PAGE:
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Saturday, November 20, 2010

Enthiran - Robots have feelings?

A few weeks back I had gone out with my parents to watch Enthiran. The movie was, of course, really wonderful, fantastic and excellent in all aspects! At first the concept that a humanoid has feelings boggled me. I simply couldn't come to accept it but since it was just a movie, I didn't really care about it.

Although now, thinking about it makes me realize that it is possible. For this, I started thinking of how do feelings arise. How do feelings come about? A machine only has knowledge stored in its memory. It has a "brain" that consists of intellect, memory and the questioning capability (meaning it is able to learn from experience). What is this brain made of? It is nothing but wires, connections and electrical impulses flowing through the machine that makes it move and so on.

Now looking at the human brain, it also has memory, intellect, the questioning/learning capability AND one more thing: ego. This ego is the notion of "I"-ness. A robot may not have the awareness of "I", meaning itself. But we humans have this self-awareness. We look at things and objects around us and are able to say, "this watch is mine" or "this is my hair". But a robot does not do this. The robot does not have ego.

However, somehow this ego is born in this robot called Chitti when it starts to recognize something or someone as belonging to him. Chitti starts to identify certain things as belonging to him and therefore, desires start arising in him.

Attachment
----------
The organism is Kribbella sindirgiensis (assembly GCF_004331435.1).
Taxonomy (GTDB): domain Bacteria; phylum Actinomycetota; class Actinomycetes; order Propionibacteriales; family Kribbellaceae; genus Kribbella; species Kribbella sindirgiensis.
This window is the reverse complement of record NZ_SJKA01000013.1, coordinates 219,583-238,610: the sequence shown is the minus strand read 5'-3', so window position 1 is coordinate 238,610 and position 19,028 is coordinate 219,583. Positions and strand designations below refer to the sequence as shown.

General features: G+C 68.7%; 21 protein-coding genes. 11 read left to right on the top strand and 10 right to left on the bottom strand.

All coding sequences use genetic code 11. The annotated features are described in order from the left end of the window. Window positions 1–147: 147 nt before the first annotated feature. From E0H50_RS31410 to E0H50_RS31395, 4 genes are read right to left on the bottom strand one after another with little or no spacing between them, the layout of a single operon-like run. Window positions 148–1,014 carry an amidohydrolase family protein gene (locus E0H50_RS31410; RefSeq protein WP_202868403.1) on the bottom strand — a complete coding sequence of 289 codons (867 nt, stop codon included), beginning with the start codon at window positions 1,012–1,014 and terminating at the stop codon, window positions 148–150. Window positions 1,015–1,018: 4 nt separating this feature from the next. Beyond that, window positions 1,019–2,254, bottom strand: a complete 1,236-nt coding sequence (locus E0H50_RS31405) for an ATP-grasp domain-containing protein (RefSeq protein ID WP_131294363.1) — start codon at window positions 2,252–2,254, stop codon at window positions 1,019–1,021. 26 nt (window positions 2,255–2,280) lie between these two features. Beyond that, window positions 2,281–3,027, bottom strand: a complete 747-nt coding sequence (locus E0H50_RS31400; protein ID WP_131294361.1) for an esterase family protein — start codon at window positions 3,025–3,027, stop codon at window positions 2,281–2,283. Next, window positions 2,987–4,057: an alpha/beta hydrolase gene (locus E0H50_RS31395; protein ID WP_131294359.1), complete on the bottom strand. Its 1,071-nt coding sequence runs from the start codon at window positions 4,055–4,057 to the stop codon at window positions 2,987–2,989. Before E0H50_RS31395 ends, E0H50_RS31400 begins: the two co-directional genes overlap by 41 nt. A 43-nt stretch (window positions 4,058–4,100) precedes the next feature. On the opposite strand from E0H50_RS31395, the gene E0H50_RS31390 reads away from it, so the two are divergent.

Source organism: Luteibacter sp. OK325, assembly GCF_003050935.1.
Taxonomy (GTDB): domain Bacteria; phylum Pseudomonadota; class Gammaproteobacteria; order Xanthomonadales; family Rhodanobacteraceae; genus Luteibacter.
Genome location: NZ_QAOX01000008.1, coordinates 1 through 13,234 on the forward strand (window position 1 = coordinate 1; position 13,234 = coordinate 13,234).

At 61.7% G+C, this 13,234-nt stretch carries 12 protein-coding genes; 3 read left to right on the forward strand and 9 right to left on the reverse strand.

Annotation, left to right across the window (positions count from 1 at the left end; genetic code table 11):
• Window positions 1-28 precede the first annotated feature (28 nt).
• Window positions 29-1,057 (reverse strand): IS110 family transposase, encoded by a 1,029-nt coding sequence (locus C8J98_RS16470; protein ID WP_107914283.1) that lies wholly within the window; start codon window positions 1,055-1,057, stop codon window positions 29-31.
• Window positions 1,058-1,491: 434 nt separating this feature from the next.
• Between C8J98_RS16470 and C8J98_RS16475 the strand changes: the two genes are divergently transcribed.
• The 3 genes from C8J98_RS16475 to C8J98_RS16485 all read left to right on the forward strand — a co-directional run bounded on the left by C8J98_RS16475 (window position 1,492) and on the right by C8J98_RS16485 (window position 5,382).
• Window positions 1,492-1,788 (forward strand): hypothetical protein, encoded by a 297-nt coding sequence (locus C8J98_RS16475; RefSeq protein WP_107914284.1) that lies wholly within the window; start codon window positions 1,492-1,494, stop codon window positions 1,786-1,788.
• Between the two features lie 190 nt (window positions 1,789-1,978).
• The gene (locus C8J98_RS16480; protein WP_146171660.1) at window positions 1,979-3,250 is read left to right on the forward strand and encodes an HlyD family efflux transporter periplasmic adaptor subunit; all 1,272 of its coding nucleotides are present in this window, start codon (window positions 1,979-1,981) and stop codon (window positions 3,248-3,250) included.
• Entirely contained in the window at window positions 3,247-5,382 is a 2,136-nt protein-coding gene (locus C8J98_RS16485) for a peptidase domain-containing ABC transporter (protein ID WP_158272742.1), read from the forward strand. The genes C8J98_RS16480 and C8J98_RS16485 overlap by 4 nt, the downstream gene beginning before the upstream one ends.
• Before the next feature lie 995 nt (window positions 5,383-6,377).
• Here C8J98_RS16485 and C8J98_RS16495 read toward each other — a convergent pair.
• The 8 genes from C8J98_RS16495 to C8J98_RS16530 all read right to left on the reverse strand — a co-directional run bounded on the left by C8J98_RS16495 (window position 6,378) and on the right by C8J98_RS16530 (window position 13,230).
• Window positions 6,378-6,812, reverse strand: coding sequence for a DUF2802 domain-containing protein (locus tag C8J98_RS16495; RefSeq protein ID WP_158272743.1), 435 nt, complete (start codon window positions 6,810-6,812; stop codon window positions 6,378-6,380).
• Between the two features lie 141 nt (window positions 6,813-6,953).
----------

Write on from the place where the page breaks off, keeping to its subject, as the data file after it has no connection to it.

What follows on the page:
When the notion of "I" is born, desires arise. It is very natural for all of us. And once desires arise, emotions take place too. When you acquire a desired object, you are happy. When someone else gets it instead of you, you are jealous. When someone or something is an obstacle between you and the desired object you are angry. When you lose the desired object, you are sad. So now we can see clearly, that when desires arise in us, so do the emotions. 

Since our brain is also nothing but neurons (in place of wires) with connections and electrical impulses (just like the robot's "brain"), it is also possible for humanoids to have emotions and the notion of "I".

One wonderful movie that portrays whatever has been discussed in this post is "I Robot". It is a wonderful movie and I personally like it more than Enthiran.


Ariana said...

I enjoyed reading this post! This idea of feelings and robots has intrigued me for a while too. There is a class at Macquarie called the Philosophy of the Body(brain) and Mind which is all about this kind of stuff. Whether minds exist in dualistic terms, or whether it all can be explained by the physical brain firings etc.

Anyway, this class was my absolute favorite of all time and the professor was REALLY good. I recommend it if you are interested in this sort of thing!

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